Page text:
Union County Ditches
Ditches are constructed to drain water from the land, especially during or immediately after times of heavy rain or melting snow. The Union County ditch maintenance program manages the spraying and mowing of 58 miles of ditches and 10 miles of subsurface drain pipe along 37 agricultural drainage systems. There are also 21 urban subdivision retention basins throughout the county under maintenance.
Not sure if a ditch near you is under maintenance? Contact Union SWCD at (937) 642-5871, ext. 104, to find out.
Ditch assessments, or special assessments as listed on your tax bill, are a fund established by the county to maintain drainage ditches.
The cost of constructing ditches is referred to as the base. A percentage of the base is collected annually through your taxes and kept in a fund for maintenance of a specific ditch (Long Ditch in Millcreek Township, etc.).
The Union SWCD's ditch maintenance program consists of spraying to prevent the establishment of trees, brush, and noxious weeds, and mowing to allow safe passage and inspection of the ditches. In addition, other ongoing maintenance practices include repairing tile outlets and erosion problems along banks, maintaining the proper depth of ditches, promoting a 15-foot berm along the ditches for stability and maintenance access, and removal of trees that have fallen in or across the ditches.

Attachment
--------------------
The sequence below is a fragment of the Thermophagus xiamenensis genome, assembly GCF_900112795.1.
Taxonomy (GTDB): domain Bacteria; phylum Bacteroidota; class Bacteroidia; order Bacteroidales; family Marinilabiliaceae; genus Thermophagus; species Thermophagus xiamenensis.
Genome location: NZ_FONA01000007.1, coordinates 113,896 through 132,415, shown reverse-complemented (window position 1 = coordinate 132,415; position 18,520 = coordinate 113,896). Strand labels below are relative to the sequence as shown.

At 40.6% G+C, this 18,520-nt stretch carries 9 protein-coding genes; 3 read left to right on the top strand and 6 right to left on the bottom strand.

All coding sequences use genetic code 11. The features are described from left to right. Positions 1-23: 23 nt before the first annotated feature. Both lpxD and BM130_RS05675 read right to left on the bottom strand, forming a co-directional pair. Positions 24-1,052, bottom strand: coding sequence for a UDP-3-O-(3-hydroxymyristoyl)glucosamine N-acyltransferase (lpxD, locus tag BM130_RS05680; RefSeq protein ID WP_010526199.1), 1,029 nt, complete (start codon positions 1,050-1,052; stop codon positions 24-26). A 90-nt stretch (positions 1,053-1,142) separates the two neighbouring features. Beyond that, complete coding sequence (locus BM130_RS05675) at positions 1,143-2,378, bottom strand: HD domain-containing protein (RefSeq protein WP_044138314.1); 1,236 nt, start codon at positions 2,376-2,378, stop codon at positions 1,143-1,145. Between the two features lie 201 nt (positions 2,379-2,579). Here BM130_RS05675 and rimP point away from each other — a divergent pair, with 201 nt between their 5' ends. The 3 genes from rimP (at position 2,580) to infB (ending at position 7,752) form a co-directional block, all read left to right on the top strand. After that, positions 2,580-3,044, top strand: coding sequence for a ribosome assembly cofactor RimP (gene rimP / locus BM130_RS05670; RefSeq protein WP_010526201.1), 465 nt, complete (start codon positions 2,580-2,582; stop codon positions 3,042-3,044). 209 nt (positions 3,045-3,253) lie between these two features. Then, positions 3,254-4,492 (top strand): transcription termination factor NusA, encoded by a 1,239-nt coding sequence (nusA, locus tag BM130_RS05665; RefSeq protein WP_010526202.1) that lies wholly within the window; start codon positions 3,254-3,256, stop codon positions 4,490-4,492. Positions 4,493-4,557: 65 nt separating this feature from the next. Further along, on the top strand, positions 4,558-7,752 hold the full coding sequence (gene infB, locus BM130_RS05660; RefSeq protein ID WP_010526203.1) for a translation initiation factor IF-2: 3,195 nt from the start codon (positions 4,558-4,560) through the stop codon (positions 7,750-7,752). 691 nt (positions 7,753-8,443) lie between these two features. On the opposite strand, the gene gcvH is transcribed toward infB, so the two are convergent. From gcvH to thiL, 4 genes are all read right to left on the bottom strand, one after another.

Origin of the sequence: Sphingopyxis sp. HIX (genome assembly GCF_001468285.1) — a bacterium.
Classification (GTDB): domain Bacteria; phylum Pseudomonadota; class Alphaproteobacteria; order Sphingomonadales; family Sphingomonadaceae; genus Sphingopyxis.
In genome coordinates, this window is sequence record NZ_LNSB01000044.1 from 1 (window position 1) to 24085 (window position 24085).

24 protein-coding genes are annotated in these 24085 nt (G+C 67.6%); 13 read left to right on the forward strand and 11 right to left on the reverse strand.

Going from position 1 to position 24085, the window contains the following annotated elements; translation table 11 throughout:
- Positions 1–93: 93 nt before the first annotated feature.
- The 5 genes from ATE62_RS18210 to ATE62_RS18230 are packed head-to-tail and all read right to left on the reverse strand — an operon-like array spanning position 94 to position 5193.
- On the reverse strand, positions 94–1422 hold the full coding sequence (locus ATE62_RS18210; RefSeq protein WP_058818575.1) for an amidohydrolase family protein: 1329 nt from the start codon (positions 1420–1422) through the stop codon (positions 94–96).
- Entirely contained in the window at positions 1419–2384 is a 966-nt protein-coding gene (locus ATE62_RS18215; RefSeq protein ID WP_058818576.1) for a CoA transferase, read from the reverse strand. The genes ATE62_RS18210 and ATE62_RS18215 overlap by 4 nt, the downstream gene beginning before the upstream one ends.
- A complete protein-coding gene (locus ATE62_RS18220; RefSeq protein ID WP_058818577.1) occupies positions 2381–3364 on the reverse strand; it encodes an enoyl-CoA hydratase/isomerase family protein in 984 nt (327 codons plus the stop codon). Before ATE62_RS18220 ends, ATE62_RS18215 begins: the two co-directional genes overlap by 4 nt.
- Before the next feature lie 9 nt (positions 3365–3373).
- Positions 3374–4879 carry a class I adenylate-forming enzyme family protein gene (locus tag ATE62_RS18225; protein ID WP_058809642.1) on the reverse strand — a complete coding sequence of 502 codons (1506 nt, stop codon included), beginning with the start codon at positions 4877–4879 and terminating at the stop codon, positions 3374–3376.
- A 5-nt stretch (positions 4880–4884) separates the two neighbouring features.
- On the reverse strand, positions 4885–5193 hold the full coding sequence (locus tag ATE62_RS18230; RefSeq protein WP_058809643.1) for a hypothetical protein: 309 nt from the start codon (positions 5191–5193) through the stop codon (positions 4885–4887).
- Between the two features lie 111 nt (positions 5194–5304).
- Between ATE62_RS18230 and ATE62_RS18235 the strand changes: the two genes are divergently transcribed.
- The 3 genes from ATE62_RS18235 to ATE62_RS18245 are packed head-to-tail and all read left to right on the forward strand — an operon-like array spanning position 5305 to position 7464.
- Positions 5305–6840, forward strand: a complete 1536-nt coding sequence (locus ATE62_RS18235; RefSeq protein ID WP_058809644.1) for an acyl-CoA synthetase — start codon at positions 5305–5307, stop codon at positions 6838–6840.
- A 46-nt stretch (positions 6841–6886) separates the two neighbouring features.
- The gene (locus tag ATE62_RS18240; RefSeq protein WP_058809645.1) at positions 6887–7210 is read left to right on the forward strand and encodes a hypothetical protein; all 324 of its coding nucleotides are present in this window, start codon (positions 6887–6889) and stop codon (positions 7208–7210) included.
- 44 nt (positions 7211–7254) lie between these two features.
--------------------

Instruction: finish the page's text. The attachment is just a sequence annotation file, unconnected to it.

All properties exist in a watershed, an area of land drained by a stream, and every watershed varies in size and shape. Agricultural drainage tiles also drain the land and carry the water to the nearest stream in the watershed. Everyone in a watershed benefits from drainage access, but not all residents in a watershed with a maintained ditch are assessed the same rate.
Some residents may experience more benefit from drainage than others, especially properties nearest a ditch. Therefore, properties closest to a ditch are assessed a higher percentage than properties at the outer edge of the watershed.
Also, not all drainage ditches are maintained; therefore, if the property is bordering or outside of the watershed, there may not be an assessment for maintenance. Due to varying rates of runoff, agricultural properties are assessed at a lower rate per acre than commercial or residential sites.
The Union County Engineer determines watershed boundaries and dictates the drainage benefit within the watersheds. Then the Union County Auditor collects the tax assessments and appropriates the funds for maintenance.
The Union SWCD manages the ditch maintenance program, under the direction of the Union SWCD Board of Supervisors, County Commissioners, and Union County Engineer. Contact Union SWCD at (937) 642-5871, ext. 104, to request maps that outline watershed information and history.